Expert Q&A: Flu Shots for Children with JA

An expert breaks down flu shot safety for your child with juvenile arthritis.

UPDATED 11/5/20

Question: My child has JA. Is it safe for her to get a flu shot?

Answer: Yes. Many children with juvenile arthritis (JA) are on medications that suppress their immune system, which puts them at an increased risk for developing the flu and having a more severe bout of illness. We also worry about flu complications, which can include pneumonia and ear infections. Additionally, any infection, including the flu, can flare arthritis symptoms. There are two types of flu vaccines — the flu shot and a nasal spray flu vaccine. Children on immunosuppression should not get the nasal spray flu vaccine as it is a live vaccine. Because the flu shot contains an inactivated (dead) form of the virus, your child can’t catch the flu from the vaccine.

Flu shot recommendations are the same for kids with and without arthritis. All children over six months old should get an annual flu vaccine. The CDC recommends getting the flu vaccine by the end of October. The peak of influenza season is usually from December to February, but cases can be identified as early as October and late into Spring. Getting a flu shot this season is more important than ever given the coronavirus pandemic. Doing so will help minimize the risk of illness with fever (which could mimic COVID-19), decrease the risk for potentially long school absences and reduce the burden on the health care system.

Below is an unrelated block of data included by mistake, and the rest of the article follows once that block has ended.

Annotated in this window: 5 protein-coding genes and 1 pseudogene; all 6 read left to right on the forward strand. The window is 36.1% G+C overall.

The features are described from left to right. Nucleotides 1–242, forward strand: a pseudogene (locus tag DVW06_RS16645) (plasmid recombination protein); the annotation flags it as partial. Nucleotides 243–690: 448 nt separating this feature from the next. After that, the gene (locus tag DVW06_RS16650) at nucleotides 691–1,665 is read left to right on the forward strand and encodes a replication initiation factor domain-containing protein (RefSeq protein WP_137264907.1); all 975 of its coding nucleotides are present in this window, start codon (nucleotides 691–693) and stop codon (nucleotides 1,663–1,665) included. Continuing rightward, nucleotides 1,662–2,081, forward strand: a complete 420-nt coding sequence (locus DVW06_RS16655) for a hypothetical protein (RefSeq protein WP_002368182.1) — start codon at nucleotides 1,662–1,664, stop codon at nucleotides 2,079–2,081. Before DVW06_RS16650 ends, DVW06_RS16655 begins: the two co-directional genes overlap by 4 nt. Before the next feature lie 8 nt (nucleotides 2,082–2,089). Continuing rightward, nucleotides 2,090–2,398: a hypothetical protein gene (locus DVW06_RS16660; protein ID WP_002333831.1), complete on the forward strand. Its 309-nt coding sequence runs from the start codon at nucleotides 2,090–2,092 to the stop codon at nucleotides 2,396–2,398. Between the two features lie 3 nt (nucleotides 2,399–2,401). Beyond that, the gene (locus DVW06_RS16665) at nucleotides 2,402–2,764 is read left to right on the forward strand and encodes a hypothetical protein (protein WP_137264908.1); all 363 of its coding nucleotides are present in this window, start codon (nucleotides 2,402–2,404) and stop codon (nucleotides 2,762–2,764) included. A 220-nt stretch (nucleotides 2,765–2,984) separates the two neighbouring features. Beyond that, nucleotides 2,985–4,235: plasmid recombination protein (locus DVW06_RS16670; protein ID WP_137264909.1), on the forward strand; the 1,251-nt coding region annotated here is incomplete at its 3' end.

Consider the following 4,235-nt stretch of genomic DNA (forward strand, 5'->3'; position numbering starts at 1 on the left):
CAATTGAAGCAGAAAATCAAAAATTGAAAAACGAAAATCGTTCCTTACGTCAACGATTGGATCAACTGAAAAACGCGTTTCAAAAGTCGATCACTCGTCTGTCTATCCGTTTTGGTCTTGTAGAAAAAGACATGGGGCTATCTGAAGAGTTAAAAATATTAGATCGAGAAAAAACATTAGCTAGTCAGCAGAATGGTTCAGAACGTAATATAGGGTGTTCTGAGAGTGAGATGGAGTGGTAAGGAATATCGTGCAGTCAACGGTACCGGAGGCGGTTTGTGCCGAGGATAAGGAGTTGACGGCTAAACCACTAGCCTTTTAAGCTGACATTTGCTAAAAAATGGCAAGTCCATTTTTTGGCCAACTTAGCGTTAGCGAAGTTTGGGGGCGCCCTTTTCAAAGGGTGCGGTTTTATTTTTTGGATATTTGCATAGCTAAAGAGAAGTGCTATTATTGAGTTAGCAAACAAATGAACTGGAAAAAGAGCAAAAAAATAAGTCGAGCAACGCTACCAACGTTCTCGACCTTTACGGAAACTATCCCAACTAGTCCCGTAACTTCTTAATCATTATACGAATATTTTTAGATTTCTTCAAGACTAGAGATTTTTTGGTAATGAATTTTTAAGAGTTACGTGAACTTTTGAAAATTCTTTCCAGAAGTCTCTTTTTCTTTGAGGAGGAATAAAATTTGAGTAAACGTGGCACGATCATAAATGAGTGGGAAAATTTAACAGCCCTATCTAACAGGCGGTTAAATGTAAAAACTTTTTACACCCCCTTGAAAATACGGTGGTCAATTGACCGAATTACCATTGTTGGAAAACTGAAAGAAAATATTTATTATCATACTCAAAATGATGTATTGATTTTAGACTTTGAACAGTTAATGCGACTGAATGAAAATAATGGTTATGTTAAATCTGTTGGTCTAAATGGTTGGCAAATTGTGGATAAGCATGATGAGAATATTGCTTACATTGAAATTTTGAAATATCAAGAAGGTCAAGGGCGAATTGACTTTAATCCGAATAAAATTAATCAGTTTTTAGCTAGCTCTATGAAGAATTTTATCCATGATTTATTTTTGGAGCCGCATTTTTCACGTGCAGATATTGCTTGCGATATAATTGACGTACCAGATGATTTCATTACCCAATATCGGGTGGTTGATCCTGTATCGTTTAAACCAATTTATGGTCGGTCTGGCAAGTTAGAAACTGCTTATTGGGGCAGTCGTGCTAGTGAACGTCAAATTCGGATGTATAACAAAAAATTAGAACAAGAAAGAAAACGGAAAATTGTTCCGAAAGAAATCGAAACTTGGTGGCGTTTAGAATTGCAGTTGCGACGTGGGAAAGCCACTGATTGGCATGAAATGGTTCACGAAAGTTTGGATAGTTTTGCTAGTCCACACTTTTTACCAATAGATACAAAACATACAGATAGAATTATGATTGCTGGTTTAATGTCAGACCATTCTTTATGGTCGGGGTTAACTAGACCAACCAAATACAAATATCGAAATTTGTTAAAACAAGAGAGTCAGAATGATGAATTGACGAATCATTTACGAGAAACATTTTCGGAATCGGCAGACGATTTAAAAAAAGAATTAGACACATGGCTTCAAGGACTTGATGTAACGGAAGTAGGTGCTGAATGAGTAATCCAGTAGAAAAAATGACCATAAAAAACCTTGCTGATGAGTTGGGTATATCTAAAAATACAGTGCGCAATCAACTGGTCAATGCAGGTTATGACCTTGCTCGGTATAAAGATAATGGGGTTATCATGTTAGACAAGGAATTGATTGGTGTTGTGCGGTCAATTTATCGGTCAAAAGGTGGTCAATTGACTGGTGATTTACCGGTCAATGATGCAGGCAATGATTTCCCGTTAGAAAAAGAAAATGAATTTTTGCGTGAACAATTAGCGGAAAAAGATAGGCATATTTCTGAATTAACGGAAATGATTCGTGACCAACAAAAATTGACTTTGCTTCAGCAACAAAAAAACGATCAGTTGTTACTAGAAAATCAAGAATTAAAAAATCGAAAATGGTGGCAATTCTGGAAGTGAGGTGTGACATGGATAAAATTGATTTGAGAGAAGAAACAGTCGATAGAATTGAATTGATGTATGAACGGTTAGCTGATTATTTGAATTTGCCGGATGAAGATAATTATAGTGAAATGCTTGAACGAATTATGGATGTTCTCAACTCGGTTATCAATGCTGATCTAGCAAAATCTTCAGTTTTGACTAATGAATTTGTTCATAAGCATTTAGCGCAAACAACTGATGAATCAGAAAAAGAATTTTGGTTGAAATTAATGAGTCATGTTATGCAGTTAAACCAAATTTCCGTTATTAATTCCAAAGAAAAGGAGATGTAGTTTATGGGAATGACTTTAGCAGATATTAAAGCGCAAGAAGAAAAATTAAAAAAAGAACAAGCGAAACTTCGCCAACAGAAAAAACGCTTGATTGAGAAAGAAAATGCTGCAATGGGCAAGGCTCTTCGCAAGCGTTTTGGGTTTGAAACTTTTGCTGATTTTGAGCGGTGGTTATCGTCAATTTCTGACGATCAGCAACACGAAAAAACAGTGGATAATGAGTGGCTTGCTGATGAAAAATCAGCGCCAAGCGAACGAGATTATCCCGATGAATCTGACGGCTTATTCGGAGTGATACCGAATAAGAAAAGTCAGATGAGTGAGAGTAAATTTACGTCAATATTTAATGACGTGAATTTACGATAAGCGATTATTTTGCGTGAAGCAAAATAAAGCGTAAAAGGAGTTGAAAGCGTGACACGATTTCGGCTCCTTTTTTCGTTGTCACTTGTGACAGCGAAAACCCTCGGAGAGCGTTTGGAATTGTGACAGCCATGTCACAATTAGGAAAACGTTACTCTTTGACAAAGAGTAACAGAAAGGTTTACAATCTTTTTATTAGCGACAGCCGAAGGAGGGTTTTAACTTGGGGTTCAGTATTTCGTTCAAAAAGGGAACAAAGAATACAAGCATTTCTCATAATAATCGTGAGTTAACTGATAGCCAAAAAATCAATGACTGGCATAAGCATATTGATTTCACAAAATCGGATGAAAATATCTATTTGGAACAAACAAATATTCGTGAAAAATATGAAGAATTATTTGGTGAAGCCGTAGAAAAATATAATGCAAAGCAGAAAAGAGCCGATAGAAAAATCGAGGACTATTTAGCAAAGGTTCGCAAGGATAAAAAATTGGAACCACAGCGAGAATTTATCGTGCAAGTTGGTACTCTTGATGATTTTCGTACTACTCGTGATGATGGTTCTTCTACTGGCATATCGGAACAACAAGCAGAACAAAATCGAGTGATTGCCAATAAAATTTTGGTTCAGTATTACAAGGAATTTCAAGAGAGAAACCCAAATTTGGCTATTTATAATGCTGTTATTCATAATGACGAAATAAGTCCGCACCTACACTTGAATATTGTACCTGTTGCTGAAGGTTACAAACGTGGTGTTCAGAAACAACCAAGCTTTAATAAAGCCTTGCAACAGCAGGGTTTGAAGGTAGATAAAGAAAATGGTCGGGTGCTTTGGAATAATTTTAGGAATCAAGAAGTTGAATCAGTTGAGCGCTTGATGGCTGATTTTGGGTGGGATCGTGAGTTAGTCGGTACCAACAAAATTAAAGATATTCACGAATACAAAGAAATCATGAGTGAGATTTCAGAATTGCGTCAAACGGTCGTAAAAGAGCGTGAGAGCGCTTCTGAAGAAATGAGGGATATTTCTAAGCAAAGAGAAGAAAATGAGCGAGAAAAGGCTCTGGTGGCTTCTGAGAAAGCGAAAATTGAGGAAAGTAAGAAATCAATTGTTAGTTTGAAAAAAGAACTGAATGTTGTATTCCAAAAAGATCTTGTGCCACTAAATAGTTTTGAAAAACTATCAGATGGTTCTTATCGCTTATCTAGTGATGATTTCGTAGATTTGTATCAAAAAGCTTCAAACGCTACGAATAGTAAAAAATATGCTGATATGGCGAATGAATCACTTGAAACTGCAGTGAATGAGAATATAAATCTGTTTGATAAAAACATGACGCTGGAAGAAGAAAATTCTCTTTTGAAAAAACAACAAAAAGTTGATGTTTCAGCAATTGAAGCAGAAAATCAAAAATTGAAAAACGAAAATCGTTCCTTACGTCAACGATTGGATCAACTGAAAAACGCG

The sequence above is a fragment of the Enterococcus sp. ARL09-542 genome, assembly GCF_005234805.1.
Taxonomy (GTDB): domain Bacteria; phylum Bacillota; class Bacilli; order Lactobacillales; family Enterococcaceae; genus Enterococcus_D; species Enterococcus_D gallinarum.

All your child’s family members and close contacts should also get vaccinated. Unfortunately, vaccines aren’t perfect, which means there is still a chance that children who get the vaccine may still get the flu. If your child is surrounded by people who are protected against the flu, her risk will decrease. Teaching your child to be diligent about infection prevention, which includes frequent handwashing with soap and water (or hand sanitizer) and avoiding close contact with anyone who appears to be sick, may also help. These infection prevention techniques now also include wearing a face mask and practicing social distancing given the coronavirus pandemic. 

Julia G. Harris, MD

Pediatric Rheumatologist, Children’s Mercy Kansas City

Associate Professor of Pediatrics

University of Missouri-Kansas City School of Medicine

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